Mayor Bill Finch on Tuesday released details of a proposed ordinance allowing residents to raise as many as six chickens in backyard coops. A chicken in every pot? How about chickens in every yard? No roosters allowed. Sleep well! No capons? A link to the proposed chicken ordinance is here.
The City Council’s Ordinance Committee debated the proposal Tuesday night before tabling it.
A few members tossed some eggs of their own at Finch’s proposal.
“I think we’re asking for more trouble,” said Councilwoman AmyMarie Vizzo-Paniccia, D-134, after Blunt admitted to the group that he has limited staff. “We have all these other ordinances we can’t enforce.”
CT Post reporter Brian Lockhart has more here.
News release from the mayor:
“We talk about the importance of providing residents with fresh and healthy food options through our farmer’s markets and community gardens,” said Mayor Finch. “This idea fits perfectly into that concept of working towards a green community that is self sustainable.”
The proposed law will be heard tonight by the City Council Ordinance Committee. If approved, a public hearing will be held before it goes to final vote before the full Council.
The ordinance amendment was proposed by the Health Department to create more structure and clearer regulations than provided by the current ordinance.
Here are the highlights:
· People seeking to raise a small poultry flock would be required to secure a permit from the Department of Health after submitting a plot plan for the coop.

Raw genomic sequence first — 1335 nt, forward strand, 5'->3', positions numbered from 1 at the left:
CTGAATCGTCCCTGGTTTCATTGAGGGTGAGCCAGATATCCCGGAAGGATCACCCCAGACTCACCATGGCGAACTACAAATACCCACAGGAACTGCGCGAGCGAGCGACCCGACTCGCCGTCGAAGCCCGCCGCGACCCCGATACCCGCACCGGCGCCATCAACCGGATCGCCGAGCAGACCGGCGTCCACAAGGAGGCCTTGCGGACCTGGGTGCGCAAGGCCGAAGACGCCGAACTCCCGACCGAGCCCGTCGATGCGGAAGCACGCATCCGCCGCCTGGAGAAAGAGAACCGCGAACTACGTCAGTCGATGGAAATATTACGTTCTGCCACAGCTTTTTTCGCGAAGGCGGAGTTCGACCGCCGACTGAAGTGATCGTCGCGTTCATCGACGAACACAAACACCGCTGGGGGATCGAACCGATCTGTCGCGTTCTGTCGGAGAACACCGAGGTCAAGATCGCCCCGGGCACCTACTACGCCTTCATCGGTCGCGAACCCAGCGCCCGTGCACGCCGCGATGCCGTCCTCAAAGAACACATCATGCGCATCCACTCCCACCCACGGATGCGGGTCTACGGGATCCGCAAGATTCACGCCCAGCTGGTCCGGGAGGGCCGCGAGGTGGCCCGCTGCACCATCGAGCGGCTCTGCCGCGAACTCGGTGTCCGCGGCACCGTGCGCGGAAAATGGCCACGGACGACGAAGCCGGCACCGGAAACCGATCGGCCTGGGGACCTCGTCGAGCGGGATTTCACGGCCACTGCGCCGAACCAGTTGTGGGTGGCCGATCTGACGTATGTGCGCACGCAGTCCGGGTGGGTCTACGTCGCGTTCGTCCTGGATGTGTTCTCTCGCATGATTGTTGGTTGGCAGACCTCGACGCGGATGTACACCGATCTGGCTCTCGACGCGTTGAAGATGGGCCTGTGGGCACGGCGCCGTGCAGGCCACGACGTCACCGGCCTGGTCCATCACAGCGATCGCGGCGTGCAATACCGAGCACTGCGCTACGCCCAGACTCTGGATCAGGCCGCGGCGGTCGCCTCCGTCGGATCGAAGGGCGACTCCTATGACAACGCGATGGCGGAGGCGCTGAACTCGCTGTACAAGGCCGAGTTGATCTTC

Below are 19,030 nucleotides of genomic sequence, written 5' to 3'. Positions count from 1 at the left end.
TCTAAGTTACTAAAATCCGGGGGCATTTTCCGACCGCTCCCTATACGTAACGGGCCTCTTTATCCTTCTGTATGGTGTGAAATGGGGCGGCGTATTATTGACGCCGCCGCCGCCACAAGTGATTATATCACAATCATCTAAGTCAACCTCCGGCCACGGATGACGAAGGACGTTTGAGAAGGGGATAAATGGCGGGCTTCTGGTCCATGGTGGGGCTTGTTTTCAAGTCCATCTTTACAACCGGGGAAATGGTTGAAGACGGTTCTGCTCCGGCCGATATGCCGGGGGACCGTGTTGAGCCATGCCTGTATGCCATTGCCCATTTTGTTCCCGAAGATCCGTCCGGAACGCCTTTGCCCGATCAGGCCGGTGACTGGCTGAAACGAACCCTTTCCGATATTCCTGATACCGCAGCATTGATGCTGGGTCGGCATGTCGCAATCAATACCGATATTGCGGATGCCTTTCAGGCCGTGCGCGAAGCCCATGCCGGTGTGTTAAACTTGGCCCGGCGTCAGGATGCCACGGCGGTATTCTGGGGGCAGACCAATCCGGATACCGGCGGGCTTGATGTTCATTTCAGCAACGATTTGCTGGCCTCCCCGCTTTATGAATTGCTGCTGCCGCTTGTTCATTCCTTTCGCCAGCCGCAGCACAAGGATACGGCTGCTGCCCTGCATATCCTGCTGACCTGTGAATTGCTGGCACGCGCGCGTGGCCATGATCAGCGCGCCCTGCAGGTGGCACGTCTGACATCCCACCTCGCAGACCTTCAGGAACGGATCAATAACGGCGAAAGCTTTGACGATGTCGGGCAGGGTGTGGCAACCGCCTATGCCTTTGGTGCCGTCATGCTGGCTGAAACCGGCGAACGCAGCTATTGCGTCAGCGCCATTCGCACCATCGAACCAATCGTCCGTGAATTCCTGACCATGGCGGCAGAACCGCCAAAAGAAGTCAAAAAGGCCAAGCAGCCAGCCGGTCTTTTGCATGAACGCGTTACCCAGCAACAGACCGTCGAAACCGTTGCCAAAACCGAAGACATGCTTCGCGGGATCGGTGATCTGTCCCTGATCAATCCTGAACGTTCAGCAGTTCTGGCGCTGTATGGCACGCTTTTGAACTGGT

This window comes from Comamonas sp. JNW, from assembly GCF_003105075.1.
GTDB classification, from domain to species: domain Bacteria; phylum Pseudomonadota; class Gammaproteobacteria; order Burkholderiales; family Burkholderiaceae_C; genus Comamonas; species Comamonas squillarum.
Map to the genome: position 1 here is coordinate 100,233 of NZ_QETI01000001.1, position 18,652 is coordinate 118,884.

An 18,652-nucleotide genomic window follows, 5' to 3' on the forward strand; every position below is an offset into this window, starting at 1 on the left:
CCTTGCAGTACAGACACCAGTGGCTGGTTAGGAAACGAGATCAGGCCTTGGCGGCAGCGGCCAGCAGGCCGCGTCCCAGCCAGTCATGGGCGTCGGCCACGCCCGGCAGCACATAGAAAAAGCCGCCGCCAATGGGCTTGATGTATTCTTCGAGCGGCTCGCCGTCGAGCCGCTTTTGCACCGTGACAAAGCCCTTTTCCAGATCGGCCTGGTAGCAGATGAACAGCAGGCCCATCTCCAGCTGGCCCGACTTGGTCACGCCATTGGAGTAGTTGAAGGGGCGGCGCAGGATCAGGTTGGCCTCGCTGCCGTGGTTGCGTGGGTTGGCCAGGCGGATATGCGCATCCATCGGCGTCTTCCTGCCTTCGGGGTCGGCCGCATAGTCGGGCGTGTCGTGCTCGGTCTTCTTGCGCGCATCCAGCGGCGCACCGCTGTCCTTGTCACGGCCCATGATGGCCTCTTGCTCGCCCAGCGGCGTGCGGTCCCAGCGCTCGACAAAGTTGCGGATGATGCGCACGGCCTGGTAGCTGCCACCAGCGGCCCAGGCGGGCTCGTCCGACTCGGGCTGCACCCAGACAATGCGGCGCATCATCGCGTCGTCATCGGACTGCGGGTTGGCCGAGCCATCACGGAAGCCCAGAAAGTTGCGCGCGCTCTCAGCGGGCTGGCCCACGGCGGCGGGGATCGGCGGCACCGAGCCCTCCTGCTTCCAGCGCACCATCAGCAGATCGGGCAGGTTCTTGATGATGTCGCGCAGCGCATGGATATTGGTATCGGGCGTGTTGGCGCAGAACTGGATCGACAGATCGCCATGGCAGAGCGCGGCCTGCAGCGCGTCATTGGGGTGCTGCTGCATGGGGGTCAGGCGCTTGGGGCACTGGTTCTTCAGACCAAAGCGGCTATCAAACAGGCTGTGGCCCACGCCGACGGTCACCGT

· A maximum of six chickens would be permitted. No roosters will be allowed.
· In a rental property, the person seeking to raise chickens would need written consent from the landlord and any other tenants.
· The chickens can only be raised as pets and for eggs for personal use and not for any commercial purposes.
· Anyone seeking a permit must complete a free city-sponsored seminar about how to properly and safely raise a small flock of chickens.
According to Warren Blunt, of the Health Department, the idea behind the ordinance is to ensure people raising chickens do it in a responsible and safe way. The Health Department researched regulations in other cities, such as New Haven and New York City, and decided that a maximum of six chickens was the appropriate number for a manageable flock.
The reality, said Councilman Richard Paoletto, is there already are unsanctioned backyard coops in the city. The ordinance is meant to ensure any current and future coops are well kept and cleaned regularly and not create quality-of-life concerns for neighbors.
“People need to act responsibly,” Mayor Finch said. “At the same time, I can’t imagine anything better than people walking out their back door at the crack of dawn and bringing in a half dozen fresh eggs to feed their family breakfast.
The first training session will be held on April 10, 2014, at Connecticut’s Beardsley Zoo.
The instructor will be Dr. Michael Darre, probably the preeminent chicken expert in Connecticut who works at the University of Connecticut’s College of Agriculture.